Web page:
Taste- A bit better here on the flavor. Carmel and Munich malts with lightly toasted crystal malts coming through with a light hop finish. A slight twinge of bitterness on the finish, but the beer drinks much smoother than it smells or looks. A little diacetyl.

Mouthfeel- Creamy, lightly bitter, lightly astringent, medium bodied, and medium-light in carbonation.

Drinkability- A smooth drinker for the swilling needs. I may get a sixer just to slam back on a bender. Taste fine for those purposes, but with that in mind, wouldn’t it be a better deal to get a Sam Adams Oktoberfest twelve pack?

The Breakfast stout was still too cold after that was said and done, so I followed it up with a Goose Island Matilda.

Poured from the tap into a Belgian style tulip.

Appearance- Beer pours a solid amber with a slight half finger of head across the top that quickly subsides to a ring around the sides. Lacing is fairly substantial and lingers on the sides of the glass as well.

Smell- Candi sugar, rich piny hops, light pilsner malts, alcoholic phenolics, correction on the sweetener, candi sugar syrup and possibly maple syrup.

Taste- Overly sweet upfront with heavy candi sugaring and over hopping with extra florals and pines from the hops. It really does have more to it than I had originally thought from the first sip. There are more white grapes, dates, and slight raisins.

Mouthfeel- Warming from alcohol, lightly astringent from the hops, somewhat creamy, medium full-bodied, and highly carbonated.

Drinkability- Not the easiest drinker in the world. Not that smooth, sweet, but not a Belgian that I want to come back to.

Now finally, after the best quesidilla that I have ever had in my life and a couple beers.  The fine Breakfast stout was at the right temperature and could be savored:

Poured from the tap into a Belgian Style tulip glass.

Appearance- Beer pours solid molasses black with a red hued ring of foam around the sides that doesn’t die for over an hour and a half. Beer was poured too cold so I set it aside and waited. Lacing is THICK, and clings to the sides forever as well.

Smell- Rich coffee with cream and roasted malts. Dark fruits are quick to follow but not near as strong as the first upfront coffee and Irish cream smells. Black licorice and burnt malts. This beer smells amazing. The hops aren’t overly strong on the nose and that’s just fine with me.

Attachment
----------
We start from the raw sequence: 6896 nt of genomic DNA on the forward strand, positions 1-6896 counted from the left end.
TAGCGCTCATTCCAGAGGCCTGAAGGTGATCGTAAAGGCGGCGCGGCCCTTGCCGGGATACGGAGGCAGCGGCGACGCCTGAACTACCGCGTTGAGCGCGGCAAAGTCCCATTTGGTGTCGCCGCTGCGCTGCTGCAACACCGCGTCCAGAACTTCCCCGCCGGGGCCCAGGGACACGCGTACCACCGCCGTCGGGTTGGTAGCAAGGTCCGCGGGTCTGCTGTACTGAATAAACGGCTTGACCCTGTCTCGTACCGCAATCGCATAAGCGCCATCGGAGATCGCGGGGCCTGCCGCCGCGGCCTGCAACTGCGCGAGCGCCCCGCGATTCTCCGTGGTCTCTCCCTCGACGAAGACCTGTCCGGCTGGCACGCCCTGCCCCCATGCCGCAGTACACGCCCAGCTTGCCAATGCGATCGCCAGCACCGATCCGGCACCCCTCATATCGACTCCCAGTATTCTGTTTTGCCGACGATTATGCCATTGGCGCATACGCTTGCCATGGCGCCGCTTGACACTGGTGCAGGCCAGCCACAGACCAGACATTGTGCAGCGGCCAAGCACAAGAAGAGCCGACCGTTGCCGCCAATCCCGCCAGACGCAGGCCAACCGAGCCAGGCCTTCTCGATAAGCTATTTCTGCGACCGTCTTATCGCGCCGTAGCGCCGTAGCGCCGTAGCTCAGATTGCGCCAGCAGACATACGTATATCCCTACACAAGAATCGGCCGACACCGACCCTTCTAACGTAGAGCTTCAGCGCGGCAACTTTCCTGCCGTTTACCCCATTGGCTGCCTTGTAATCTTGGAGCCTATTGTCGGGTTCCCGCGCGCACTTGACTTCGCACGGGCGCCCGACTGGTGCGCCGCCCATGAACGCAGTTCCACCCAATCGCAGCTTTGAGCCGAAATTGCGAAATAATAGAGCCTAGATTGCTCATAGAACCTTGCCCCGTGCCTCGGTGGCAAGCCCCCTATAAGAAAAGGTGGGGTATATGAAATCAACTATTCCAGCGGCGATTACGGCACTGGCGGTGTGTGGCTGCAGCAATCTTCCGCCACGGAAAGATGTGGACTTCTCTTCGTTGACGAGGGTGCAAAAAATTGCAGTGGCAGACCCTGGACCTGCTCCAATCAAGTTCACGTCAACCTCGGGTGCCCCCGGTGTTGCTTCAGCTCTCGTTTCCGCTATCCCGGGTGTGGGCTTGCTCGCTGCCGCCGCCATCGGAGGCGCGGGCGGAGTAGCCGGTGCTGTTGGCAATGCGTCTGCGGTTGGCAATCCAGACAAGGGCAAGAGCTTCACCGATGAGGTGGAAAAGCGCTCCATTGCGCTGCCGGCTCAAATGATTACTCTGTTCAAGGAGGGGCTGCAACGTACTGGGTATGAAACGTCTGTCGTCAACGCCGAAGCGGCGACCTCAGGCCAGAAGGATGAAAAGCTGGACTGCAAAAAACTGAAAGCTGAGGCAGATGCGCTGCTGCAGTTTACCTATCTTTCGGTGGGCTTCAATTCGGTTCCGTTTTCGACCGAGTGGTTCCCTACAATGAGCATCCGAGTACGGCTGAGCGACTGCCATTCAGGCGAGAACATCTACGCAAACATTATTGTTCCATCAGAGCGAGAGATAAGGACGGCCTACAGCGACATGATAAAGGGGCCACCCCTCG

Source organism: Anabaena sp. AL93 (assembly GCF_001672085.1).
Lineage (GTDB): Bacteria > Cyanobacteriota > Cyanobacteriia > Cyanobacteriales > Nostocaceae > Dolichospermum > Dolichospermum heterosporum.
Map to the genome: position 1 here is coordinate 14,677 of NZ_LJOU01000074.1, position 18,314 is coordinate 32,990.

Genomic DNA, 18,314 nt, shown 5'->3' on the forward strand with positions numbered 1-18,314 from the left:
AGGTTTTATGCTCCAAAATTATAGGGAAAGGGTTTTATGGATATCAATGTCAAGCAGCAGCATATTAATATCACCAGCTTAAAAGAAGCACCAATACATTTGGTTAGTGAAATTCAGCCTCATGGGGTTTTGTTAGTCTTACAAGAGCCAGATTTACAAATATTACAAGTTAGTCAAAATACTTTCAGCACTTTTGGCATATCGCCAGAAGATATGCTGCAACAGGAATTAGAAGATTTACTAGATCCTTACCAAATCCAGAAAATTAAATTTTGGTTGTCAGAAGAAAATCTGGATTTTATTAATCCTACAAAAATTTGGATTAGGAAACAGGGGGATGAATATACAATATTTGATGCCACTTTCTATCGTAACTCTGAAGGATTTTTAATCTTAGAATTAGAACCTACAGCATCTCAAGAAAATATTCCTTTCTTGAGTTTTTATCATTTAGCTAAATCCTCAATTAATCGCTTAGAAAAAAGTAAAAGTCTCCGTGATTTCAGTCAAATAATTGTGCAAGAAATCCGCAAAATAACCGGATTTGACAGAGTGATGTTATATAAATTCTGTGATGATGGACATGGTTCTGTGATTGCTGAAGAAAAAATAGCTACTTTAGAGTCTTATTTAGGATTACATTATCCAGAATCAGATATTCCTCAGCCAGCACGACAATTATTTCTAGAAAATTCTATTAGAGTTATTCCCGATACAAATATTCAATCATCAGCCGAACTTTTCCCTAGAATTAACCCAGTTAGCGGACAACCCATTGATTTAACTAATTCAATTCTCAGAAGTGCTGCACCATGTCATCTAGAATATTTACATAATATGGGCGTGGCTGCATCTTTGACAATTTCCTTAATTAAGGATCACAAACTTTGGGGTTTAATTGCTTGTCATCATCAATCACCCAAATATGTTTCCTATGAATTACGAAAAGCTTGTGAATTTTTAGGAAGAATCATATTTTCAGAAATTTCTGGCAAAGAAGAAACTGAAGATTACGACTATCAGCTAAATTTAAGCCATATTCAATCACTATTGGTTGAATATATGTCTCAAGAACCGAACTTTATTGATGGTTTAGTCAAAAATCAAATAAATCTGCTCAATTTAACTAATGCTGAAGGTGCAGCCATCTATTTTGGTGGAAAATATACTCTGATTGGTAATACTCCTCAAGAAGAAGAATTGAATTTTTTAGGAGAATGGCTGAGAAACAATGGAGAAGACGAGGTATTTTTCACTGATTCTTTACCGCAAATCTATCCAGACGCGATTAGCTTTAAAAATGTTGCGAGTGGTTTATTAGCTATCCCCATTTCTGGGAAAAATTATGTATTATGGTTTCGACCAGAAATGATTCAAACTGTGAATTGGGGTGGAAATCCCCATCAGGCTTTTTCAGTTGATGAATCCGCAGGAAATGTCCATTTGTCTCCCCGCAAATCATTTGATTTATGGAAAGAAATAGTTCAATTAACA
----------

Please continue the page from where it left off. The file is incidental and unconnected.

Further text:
Taste- Creamy, good god this is some amazing nectar. It is no surprise that I was unable to clone it perfectly. I did come close, but not as excellent as this perfected recipe. Coffee and rich creams. Almost a Kahlua style taste but so much better. Malty sweet roasted balancing acts with toffee, caramel, espresso, the great flavor just doesn’t stop coming! Again with the dark and milk chocolates. Wonderful!

Mouthfeel- Creamy, thick, full-bodied, medium-high in carbonation, even two hours later, I can find no negatives in this beer.

Drinkability- This is a desert island beer, a winter wonderland beer, the taste for the people of Hoth, and quite possibly the best stout of all time. I need more.. More.. MORE!!

During this stout we had a slice of the caramel apple wort encrusted pie.  Talk about a great pairing.  This is the kind of redemption I had to see at my local breweries to get me back in their corner.  As long as they can keep up this kind of great work, they will have me and my fellow beer lover coming back again and again.

Firkin Friday tomorrow.

September 26, 2008

Looks like the smokehouse will be the winner tomorrow with the lovely smooth pale on tap this time.  It is one of my favourite pales of all time and It’s about time I cut out all this Smokehouse bashing that I’ve been doing lately.  Dear god, please don’t make me bash this beer and make it as good as I remember it.  Also on the smokehouse’s taps currently are Goose Island Matilda, Founders Breakfast stout, Dogfish Punkin’, and Bell’s Oktoberfest.  Yes, it looks like I’m not coming home after work tonight right away.

The downtown location will again have the J Scott Francis ESB.  Not a bad beer but Angelo’s got to mix it up just a little once in a while.  Don’t get me wrong, if I’m on a bender tomorrow, I will show up and have another pint or two there, but with that tap selection above, it doesn’t look too good for my downtown travelling needs.

We need some more beer news/going’s on in this town.  And we will get them.  Just you wait.

Dogfish head last Wednesday

September 19, 2008

Yes, the big Dogfish extravaganza was last Wednesday.  I tried to get to it on here a little earlier, but I got myself tipsy last night instead.  Crazy how a beer blogger would go and do something irresponsible like that.

So Wednesday, I stepped into Bodega bright and early hoping to find something rare and new, and even on their menu’s they have listed:  Theobrama 10%.  I’m almost squealing with glee ordering this new beer that I’ve waited a year for at this point.  Well guess what?  No Theobrama.  It didn’t come in  yet.  But the fact that it’s on the menu bodes well for me.  If they are so sure that they will get the beer that they will reprint their menus, than hopefully they will get it in one day soon.

So what did they have on those taps?  They did have many Dogfish taps on the line.  Those taps were:

60 Minute IPA – of course, the trademark, benchmark beer of the Dogfish line.

90 Minute IPA – The higher gravity version of the same, clocking in at 9% giving just the power to knock off one’s socks.

no surprises there, but then it got interesting…

Black & Blue – Fermented with blackberries and blueberries and clocking in at 11%.  Tiny taster glasses only.

This one I had to try as I hadn’t had it in years since I had been to the brewery.